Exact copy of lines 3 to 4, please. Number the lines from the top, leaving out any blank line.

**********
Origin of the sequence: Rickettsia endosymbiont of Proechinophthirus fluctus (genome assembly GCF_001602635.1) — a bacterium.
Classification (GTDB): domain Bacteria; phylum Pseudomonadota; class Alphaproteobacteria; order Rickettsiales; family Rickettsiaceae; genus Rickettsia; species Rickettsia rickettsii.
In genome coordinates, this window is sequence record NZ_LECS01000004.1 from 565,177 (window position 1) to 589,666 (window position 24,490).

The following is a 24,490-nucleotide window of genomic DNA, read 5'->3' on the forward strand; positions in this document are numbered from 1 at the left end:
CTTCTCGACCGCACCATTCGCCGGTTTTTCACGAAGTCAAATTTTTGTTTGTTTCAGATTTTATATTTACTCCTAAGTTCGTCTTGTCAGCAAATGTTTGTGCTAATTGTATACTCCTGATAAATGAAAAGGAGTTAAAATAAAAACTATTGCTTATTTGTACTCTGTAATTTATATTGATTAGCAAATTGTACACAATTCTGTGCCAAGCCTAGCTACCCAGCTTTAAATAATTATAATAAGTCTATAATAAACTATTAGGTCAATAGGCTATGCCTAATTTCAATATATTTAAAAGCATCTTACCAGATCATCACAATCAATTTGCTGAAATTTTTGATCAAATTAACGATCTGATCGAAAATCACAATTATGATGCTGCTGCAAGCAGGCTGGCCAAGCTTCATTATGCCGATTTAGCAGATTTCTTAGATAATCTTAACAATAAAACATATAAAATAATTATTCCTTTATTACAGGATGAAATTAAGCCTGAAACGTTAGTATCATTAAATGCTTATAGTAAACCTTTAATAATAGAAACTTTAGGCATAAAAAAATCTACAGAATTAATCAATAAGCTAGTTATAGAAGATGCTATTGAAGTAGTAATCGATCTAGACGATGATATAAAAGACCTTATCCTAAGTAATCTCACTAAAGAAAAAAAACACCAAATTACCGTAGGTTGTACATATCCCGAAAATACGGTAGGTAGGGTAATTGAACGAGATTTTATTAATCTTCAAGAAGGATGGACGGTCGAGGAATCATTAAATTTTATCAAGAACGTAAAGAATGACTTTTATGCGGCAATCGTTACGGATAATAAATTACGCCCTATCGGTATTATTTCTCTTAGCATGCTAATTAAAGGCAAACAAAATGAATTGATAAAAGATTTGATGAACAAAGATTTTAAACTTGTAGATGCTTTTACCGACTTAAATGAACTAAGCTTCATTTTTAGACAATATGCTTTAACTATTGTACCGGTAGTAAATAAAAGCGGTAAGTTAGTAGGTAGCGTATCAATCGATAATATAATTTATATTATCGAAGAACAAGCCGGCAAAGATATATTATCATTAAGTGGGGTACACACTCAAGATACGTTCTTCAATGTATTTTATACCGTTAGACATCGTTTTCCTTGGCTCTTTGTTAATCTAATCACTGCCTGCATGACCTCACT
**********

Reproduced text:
In genome coordinates, this window is sequence record NZ_LECS01000004.1 from 565,177 (window position 1) to 589,666 (window position 24,490).

The following is a 24,490-nucleotide window of genomic DNA, read 5'->3' on the forward strand; positions in this document are numbered from 1 at the left end: